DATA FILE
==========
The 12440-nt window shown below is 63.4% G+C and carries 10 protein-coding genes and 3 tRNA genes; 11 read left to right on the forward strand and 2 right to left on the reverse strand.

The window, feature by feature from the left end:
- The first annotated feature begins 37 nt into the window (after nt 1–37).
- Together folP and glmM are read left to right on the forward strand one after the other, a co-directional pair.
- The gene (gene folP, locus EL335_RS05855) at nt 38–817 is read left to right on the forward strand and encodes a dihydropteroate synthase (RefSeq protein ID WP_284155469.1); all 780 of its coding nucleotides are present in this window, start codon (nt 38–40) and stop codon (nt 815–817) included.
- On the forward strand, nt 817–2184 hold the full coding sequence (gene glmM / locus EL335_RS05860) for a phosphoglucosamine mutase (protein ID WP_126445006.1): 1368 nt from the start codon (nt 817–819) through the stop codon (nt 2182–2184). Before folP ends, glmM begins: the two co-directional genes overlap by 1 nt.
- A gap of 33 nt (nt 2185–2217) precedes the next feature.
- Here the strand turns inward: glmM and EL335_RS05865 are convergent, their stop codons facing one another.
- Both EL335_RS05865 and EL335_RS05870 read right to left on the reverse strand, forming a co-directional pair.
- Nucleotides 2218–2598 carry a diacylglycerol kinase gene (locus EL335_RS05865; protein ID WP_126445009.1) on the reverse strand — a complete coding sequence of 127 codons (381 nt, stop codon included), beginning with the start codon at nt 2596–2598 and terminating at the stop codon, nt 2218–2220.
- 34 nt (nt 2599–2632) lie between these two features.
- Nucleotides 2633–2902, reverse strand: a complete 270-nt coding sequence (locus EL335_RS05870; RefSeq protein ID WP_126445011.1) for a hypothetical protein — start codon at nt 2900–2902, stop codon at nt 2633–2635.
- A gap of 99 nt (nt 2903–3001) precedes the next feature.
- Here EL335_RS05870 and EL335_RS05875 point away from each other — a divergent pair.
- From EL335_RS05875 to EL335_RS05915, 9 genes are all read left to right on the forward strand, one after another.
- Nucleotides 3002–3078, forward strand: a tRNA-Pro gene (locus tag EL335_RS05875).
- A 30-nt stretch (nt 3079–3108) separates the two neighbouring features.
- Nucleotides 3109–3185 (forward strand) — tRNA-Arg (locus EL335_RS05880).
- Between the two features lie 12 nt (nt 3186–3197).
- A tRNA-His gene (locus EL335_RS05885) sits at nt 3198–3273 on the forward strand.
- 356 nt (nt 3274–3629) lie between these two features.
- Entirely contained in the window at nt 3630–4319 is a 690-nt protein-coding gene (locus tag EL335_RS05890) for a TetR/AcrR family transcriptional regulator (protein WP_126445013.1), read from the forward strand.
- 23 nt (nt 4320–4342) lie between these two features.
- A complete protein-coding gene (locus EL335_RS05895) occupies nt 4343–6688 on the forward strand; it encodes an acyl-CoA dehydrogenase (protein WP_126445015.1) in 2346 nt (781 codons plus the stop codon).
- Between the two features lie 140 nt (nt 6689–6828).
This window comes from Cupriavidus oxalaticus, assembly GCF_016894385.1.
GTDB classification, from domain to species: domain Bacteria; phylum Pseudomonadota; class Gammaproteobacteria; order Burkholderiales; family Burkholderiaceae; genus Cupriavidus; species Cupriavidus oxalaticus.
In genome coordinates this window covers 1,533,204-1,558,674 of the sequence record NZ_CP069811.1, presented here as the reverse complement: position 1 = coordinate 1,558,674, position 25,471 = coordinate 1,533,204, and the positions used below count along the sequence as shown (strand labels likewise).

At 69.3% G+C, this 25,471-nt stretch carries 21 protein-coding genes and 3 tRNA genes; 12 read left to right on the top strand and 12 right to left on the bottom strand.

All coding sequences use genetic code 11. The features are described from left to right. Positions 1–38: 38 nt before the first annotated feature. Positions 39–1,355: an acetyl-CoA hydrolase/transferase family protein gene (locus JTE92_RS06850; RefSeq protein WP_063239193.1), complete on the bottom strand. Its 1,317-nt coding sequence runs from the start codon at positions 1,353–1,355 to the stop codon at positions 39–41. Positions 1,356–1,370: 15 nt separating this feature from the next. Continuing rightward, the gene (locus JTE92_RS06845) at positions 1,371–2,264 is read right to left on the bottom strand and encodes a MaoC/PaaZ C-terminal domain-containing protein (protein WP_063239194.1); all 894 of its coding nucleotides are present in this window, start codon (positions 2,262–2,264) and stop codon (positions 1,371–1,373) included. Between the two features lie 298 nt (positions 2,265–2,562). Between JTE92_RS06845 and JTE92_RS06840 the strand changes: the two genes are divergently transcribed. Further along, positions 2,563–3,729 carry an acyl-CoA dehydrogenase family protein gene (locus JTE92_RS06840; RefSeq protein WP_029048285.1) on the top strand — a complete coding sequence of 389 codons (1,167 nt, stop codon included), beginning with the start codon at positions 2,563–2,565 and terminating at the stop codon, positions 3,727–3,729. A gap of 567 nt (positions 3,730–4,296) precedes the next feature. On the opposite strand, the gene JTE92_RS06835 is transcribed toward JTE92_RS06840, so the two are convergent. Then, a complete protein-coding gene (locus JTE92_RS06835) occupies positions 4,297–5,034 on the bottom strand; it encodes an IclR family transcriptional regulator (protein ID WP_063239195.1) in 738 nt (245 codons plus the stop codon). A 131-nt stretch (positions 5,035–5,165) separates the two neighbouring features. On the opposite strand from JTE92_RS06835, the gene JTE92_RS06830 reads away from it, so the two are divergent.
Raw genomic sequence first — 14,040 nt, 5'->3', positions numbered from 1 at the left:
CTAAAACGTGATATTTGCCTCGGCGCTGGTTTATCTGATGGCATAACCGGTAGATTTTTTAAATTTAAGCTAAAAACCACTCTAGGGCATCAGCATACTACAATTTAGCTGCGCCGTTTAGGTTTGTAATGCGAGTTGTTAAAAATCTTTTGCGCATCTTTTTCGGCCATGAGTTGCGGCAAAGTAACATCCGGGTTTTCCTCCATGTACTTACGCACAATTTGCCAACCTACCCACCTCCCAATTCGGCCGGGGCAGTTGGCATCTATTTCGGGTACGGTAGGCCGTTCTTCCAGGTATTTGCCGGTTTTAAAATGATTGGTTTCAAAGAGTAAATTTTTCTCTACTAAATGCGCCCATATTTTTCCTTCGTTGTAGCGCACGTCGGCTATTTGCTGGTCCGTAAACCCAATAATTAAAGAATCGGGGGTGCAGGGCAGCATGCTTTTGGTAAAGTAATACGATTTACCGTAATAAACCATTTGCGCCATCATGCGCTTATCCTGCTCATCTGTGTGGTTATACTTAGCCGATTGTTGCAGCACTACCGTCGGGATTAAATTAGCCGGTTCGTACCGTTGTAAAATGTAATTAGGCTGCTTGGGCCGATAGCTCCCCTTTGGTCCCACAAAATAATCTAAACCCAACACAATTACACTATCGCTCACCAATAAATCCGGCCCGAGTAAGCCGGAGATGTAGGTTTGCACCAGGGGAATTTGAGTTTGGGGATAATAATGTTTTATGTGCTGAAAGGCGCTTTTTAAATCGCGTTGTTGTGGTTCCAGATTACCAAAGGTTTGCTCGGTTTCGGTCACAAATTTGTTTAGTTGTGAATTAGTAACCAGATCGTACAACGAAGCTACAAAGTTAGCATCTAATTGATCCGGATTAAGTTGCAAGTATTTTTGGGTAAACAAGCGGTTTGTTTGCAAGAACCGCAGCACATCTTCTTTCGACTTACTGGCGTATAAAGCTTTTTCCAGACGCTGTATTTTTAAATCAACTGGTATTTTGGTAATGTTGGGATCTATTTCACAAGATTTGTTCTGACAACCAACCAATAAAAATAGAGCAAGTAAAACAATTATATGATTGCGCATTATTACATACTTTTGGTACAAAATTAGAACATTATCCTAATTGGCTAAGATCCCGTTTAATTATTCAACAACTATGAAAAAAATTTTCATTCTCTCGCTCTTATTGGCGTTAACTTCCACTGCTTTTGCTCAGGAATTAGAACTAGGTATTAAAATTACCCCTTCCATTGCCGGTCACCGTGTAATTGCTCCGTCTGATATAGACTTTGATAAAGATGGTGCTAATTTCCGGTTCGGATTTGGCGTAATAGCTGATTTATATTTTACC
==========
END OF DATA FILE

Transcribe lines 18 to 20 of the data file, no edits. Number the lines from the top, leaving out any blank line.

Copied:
- Nucleotides 3109–3185 (forward strand) — tRNA-Arg (locus EL335_RS05880).
- Between the two features lie 12 nt (nt 3186–3197).
- A tRNA-His gene (locus EL335_RS05885) sits at nt 3198–3273 on the forward strand.